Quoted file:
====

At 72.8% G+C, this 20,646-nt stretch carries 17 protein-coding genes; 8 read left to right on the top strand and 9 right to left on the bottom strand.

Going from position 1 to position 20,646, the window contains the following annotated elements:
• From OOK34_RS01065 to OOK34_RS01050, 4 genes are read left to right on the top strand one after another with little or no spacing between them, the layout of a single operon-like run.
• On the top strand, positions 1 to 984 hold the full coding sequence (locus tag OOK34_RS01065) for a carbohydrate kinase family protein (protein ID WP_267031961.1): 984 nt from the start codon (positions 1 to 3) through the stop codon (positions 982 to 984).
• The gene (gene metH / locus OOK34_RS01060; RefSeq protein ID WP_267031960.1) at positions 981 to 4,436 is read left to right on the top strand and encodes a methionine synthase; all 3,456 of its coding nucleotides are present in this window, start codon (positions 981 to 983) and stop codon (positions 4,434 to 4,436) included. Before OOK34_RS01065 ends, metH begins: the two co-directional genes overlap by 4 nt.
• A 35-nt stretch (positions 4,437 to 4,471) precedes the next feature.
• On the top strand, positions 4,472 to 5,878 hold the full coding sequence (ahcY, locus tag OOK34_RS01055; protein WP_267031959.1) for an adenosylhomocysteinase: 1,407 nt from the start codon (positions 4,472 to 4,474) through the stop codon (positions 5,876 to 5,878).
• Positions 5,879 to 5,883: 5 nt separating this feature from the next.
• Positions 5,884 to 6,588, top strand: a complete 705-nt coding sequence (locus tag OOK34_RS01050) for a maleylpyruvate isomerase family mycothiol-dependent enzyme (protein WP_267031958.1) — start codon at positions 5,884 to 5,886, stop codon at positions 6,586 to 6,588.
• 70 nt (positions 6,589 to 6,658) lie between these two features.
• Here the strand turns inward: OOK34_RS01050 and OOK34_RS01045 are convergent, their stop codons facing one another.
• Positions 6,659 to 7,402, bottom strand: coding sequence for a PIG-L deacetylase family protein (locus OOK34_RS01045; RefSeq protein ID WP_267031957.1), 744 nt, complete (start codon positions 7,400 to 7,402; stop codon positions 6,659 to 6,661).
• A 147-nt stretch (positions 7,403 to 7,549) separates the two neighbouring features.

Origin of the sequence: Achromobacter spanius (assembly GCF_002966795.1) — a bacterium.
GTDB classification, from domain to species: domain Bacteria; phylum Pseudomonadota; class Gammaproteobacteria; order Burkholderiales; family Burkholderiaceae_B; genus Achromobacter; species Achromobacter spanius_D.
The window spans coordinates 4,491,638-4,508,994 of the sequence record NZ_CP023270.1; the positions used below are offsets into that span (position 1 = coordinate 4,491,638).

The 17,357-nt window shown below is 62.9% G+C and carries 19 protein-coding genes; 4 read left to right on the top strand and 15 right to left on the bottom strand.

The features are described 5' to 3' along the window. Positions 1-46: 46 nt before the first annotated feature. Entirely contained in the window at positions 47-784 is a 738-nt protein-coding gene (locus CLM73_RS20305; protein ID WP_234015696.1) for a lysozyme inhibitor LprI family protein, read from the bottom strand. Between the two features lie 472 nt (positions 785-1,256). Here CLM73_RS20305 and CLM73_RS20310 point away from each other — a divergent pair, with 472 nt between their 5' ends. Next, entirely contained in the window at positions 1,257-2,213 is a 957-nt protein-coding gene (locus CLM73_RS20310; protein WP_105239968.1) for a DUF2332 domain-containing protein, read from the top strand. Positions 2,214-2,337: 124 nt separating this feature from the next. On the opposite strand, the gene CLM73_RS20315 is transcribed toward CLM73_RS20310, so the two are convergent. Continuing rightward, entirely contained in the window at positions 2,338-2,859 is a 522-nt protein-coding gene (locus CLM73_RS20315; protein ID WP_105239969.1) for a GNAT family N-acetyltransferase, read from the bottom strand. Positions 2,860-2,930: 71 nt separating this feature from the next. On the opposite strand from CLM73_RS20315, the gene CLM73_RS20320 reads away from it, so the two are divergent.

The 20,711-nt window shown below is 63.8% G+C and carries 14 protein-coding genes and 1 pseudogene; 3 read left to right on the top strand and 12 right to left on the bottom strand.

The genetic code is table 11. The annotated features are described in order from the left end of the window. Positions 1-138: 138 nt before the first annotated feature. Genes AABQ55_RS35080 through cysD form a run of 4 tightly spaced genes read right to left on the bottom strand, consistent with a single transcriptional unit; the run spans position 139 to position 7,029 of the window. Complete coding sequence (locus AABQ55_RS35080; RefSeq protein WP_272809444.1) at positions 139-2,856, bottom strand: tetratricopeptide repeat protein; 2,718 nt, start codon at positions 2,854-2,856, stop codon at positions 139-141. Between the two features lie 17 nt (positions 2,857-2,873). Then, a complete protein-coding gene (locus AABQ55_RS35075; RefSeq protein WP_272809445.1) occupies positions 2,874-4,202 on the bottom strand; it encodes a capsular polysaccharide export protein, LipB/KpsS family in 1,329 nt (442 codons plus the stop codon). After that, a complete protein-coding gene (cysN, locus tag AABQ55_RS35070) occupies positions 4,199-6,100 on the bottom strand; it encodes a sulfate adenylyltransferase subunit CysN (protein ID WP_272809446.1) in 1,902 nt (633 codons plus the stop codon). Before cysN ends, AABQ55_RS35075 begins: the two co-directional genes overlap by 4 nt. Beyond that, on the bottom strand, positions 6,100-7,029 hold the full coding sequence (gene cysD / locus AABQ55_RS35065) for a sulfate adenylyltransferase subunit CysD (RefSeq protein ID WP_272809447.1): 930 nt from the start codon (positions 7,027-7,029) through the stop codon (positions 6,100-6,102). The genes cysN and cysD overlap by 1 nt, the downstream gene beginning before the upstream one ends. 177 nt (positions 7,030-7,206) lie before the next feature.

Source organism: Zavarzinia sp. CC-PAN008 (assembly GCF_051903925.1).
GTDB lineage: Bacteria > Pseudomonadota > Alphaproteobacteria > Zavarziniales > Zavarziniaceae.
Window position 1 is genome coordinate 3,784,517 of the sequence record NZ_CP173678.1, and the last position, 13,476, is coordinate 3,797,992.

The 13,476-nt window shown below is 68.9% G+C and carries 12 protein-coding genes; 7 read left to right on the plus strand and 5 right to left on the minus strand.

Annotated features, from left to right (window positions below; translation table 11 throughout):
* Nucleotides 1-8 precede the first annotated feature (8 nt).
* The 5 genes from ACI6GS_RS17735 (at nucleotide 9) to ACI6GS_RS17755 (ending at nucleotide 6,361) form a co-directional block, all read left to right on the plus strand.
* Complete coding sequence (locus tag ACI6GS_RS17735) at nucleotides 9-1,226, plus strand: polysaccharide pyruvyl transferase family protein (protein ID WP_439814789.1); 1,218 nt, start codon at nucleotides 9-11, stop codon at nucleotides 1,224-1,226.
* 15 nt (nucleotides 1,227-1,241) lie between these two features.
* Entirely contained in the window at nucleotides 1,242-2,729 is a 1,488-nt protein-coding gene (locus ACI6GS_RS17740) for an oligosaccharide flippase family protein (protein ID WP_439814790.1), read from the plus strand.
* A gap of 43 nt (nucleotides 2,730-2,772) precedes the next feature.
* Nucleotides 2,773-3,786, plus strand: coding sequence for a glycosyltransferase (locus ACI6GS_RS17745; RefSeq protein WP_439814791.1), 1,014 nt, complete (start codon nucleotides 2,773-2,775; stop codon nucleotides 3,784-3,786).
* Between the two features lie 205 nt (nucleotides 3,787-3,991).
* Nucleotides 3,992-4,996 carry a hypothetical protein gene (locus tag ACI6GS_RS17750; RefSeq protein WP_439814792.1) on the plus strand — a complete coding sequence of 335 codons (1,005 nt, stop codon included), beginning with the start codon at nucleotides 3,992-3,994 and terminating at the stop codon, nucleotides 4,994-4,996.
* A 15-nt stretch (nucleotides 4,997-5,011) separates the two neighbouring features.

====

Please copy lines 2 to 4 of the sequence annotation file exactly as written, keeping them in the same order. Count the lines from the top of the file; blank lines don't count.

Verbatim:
Going from position 1 to position 20,646, the window contains the following annotated elements:
• From OOK34_RS01065 to OOK34_RS01050, 4 genes are read left to right on the top strand one after another with little or no spacing between them, the layout of a single operon-like run.
• On the top strand, positions 1 to 984 hold the full coding sequence (locus tag OOK34_RS01065) for a carbohydrate kinase family protein (protein ID WP_267031961.1): 984 nt from the start codon (positions 1 to 3) through the stop codon (positions 982 to 984).